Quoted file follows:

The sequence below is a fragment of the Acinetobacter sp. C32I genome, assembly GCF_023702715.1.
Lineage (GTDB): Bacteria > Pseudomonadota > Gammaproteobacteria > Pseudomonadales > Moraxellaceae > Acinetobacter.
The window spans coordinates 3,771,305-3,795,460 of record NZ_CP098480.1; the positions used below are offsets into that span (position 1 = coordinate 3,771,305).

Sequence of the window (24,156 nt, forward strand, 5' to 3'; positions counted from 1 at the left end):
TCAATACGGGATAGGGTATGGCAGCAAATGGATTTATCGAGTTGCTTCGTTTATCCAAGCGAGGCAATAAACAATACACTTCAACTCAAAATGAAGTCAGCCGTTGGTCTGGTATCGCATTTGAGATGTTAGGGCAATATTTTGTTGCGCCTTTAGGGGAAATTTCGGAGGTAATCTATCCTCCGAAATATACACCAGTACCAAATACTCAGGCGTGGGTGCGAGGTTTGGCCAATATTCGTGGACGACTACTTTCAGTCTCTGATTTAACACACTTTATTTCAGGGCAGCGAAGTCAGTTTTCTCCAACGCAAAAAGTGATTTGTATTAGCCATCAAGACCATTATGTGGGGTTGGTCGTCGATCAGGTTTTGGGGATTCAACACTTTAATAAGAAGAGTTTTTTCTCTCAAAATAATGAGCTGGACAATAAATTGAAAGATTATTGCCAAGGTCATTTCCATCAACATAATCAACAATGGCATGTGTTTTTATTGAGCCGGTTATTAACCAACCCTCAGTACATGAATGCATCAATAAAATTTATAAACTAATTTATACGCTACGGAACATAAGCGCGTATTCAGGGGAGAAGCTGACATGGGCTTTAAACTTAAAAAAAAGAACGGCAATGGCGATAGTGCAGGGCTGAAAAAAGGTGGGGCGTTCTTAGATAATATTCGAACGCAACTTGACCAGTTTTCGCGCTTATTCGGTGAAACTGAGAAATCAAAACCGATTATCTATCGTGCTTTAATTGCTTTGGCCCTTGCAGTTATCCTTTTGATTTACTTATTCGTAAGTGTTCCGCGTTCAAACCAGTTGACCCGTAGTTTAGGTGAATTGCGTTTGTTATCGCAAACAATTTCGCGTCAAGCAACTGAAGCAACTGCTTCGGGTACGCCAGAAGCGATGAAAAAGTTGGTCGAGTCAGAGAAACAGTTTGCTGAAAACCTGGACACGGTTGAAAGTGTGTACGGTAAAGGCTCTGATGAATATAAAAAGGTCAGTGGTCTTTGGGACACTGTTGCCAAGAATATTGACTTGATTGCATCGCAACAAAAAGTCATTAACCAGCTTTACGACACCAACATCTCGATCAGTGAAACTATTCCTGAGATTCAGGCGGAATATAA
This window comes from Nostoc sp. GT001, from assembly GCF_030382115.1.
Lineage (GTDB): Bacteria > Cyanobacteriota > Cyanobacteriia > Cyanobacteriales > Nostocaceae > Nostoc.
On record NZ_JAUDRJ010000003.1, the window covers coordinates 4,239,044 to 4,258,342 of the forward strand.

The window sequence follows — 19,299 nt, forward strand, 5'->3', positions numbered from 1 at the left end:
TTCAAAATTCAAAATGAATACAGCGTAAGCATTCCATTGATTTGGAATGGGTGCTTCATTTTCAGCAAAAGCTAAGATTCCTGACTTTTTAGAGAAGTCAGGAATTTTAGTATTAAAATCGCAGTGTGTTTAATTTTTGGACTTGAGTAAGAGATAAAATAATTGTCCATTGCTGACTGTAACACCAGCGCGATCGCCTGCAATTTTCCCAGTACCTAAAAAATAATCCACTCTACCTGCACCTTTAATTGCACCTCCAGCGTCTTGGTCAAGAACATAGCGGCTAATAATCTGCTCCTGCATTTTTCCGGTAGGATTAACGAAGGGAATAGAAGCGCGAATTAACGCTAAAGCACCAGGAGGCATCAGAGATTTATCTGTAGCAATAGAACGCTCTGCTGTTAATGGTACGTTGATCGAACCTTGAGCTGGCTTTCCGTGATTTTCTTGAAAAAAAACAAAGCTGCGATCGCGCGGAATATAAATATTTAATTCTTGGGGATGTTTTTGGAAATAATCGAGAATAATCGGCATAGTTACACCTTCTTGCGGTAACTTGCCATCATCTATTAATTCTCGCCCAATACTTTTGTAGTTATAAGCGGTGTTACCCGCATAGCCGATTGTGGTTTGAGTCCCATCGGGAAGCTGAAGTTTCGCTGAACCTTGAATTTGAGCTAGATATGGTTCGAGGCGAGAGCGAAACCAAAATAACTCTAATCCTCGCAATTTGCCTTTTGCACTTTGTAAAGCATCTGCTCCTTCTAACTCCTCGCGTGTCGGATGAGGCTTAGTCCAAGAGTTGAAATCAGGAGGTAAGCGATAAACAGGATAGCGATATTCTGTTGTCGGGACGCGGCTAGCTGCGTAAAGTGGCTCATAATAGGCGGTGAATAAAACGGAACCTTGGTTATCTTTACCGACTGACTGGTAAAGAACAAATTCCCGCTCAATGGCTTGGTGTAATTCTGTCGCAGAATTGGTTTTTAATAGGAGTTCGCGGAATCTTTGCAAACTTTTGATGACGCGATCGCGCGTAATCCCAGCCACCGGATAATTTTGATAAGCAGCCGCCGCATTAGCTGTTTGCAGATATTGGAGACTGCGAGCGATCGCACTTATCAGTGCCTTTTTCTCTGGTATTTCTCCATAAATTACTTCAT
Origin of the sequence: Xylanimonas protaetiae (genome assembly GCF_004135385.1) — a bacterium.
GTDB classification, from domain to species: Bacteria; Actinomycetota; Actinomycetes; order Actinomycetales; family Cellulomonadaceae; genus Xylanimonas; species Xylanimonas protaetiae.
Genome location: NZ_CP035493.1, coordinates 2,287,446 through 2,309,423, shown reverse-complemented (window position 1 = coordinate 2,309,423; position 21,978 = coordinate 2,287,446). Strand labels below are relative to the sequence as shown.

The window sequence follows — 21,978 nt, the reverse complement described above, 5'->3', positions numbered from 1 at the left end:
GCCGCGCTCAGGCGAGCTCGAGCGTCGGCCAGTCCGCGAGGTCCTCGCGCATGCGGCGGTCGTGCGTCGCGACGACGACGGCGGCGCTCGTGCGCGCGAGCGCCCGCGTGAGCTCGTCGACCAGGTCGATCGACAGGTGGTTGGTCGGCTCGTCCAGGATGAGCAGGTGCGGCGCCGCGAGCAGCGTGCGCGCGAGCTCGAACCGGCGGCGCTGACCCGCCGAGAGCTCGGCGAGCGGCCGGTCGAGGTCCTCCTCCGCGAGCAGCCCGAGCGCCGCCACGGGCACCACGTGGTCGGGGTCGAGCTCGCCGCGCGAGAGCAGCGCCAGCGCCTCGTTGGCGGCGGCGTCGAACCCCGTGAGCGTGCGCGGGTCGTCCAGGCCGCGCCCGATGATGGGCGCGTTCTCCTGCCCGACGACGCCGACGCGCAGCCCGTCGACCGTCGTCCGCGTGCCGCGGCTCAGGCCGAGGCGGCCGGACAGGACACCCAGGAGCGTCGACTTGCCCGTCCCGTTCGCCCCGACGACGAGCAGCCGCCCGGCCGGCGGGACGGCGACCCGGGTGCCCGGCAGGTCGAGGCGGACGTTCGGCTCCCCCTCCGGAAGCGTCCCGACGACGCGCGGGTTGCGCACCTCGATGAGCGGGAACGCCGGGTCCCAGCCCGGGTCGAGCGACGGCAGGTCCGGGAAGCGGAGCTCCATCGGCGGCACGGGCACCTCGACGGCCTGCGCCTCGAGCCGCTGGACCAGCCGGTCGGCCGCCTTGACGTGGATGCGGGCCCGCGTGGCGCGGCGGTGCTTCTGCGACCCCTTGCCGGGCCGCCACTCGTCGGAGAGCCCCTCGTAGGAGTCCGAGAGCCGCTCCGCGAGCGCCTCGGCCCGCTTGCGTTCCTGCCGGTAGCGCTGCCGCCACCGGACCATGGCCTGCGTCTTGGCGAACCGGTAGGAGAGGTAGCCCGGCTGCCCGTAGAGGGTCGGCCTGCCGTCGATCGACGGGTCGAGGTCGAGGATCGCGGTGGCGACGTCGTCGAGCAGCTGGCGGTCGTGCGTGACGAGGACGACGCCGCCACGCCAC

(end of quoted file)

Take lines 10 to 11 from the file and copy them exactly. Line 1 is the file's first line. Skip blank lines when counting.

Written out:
TTCAAAATTCAAAATGAATACAGCGTAAGCATTCCATTGATTTGGAATGGGTGCTTCATTTTCAGCAAAAGCTAAGATTCCTGACTTTTTAGAGAAGTCAGGAATTTTAGTATTAAAATCGCAGTGTGTTTAATTTTTGGACTTGAGTAAGAGATAAAATAATTGTCCATTGCTGACTGTAACACCAGCGCGATCGCCTGCAATTTTCCCAGTACCTAAAAAATAATCCACTCTACCTGCACCTTTAATTGCACCTCCAGCGTCTTGGTCAAGAACATAGCGGCTAATAATCTGCTCCTGCATTTTTCCGGTAGGATTAACGAAGGGAATAGAAGCGCGAATTAACGCTAAAGCACCAGGAGGCATCAGAGATTTATCTGTAGCAATAGAACGCTCTGCTGTTAATGGTACGTTGATCGAACCTTGAGCTGGCTTTCCGTGATTTTCTTGAAAAAAAACAAAGCTGCGATCGCGCGGAATATAAATATTTAATTCTTGGGGATGTTTTTGGAAATAATCGAGAATAATCGGCATAGTTACACCTTCTTGCGGTAACTTGCCATCATCTATTAATTCTCGCCCAATACTTTTGTAGTTATAAGCGGTGTTACCCGCATAGCCGATTGTGGTTTGAGTCCCATCGGGAAGCTGAAGTTTCGCTGAACCTTGAATTTGAGCTAGATATGGTTCGAGGCGAGAGCGAAACCAAAATAACTCTAATCCTCGCAATTTGCCTTTTGCACTTTGTAAAGCATCTGCTCCTTCTAACTCCTCGCGTGTCGGATGAGGCTTAGTCCAAGAGTTGAAATCAGGAGGTAAGCGATAAACAGGATAGCGATATTCTGTTGTCGGGACGCGGCTAGCTGCGTAAAGTGGCTCATAATAGGCGGTGAATAAAACGGAACCTTGGTTATCTTTACCGACTGACTGGTAAAGAACAAATTCCCGCTCAATGGCTTGGTGTAATTCTGTCGCAGAATTGGTTTTTAATAGGAGTTCGCGGAATCTTTGCAAACTTTTGATGACGCGATCGCGCGTAATCCCAGCCACCGGATAATTTTGATAAGCAGCCGCCGCATTAGCTGTTTGCAGATATTGGAGACTGCGAGCGATCGCACTTATCAGTGCCTTTTTCTCTGGTATTTCTCCATAAATTACTTCAT
Origin of the sequence: Xylanimonas protaetiae (genome assembly GCF_004135385.1) — a bacterium.